In your spare time, get scrap lumber and build a small barn (with a loft for the roughage and corn shucks, since you'll probably have 500 to 1,000 bunches). You can find old barrels around factories for a very small price, cut one end out of each and store your corn in these containers to keep the rats out.

Be sure to set about 1,000 sweet potatoes. When they're mature, cut the tops off and put them on a tripod rick to dry. Then haul them to the barn and store them in the loft.

In between Irish potato rows you can plant hybrid millet, which can be cut about three times during the summer and shocked up to dry like the corn tops. This should give you enough dry feed to keep a goat until another crop comes in.

By all means plant a cover crop when harvest is over, to make your land more fertile for next year. Rye or rape sown at this time gives you grazing for chickens and a cow or goat for most of the winter (in our area, anyway).

About livestock: At one time we kept three or four goats for our milk supply, but I was forced to get rid of the critters after one of my lungs collapsed and I could no longer tend them. We now keep 20 to 25 laying hens and two dogs. Also two rabbits and one pig, which take care of weeds and cull produce and convert it into the best fertilizer obtainable.

All the same, I wouldn't advise a newcomer to buy livestock until one crop has been gathered and you can estimate how much feed you have on hand. There's nothing more discouraging than to have a bunch of animals around and then run out of rations for them.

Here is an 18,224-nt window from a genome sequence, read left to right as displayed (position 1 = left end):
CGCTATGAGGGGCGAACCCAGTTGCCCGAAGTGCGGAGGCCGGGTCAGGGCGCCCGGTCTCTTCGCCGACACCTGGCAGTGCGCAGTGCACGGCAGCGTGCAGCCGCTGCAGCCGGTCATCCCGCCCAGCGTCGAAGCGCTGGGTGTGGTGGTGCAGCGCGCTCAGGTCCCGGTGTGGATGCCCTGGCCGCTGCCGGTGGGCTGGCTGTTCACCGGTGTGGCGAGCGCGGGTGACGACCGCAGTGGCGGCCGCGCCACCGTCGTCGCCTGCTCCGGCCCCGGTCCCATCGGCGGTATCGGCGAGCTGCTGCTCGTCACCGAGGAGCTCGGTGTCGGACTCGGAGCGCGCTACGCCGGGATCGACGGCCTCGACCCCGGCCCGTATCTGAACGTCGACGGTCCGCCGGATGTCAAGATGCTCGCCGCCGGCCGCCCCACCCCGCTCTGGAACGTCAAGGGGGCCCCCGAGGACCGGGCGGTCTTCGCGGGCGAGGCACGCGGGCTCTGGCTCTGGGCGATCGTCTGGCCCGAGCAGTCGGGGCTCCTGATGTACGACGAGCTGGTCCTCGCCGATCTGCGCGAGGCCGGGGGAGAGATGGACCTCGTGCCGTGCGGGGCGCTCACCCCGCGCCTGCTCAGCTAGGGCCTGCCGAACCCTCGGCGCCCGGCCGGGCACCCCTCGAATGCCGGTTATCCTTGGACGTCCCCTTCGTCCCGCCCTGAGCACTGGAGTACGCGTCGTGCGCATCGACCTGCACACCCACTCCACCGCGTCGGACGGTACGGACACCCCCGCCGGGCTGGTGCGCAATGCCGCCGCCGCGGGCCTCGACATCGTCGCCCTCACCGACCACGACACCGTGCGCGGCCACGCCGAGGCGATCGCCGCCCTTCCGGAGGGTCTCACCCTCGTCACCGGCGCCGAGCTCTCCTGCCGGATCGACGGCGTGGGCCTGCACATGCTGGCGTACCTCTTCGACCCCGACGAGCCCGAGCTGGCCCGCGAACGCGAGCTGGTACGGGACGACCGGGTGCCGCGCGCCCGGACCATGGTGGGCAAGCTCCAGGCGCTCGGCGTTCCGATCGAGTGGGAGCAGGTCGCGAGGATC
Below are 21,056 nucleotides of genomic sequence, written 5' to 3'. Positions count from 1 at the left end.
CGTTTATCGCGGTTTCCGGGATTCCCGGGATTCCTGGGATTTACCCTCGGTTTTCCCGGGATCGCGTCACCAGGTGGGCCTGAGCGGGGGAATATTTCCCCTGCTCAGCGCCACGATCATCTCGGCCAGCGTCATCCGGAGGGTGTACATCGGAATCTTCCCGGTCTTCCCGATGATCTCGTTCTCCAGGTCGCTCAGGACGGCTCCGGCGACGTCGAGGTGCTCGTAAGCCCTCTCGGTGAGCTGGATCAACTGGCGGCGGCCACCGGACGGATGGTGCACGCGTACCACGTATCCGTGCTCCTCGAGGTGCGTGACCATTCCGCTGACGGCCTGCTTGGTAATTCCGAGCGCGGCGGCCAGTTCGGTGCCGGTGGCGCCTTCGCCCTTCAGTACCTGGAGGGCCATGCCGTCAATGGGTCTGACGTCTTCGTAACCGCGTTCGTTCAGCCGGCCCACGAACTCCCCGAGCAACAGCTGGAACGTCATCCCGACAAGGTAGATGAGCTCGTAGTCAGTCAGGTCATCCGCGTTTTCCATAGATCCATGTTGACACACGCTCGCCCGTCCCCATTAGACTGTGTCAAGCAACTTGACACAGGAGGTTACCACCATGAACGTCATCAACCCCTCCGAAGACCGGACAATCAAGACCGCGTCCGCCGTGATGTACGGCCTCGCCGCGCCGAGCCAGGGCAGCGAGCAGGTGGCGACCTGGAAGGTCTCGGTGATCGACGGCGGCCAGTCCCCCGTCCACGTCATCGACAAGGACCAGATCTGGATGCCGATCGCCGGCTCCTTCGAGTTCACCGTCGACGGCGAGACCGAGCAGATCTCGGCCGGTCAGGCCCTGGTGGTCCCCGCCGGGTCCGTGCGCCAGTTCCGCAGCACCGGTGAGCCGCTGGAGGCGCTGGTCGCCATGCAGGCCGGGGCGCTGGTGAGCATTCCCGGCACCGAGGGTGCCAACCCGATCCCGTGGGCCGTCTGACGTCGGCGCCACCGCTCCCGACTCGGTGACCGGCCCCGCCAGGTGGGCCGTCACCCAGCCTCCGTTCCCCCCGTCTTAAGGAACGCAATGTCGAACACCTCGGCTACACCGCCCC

You can start with chickens in the early spring by buying 25 pullets at your neighborhood farm supply store and putting them in a brooder. I recommend a heavy breed so that the hens will be broody next season and you can hatch your own eggs for following years. A small house about 8 by 10 feet will accommodate 25 or 30 of the birds, and you can let them run in the same lot with the goat.

By your second spring you'll want a pig for home use. (There should be some corn left in the barrels to feed it.) Keep the animal in a good tight pen at the back of the barn, and cut a hole in the barn wall so you can put the feed through and stay dry yourself.

All this should keep you busy through the summer months. Winter on the homestead is a good time to pick up odd jobs, build more onto your barn, fix up a workshop to repair your tools, etc.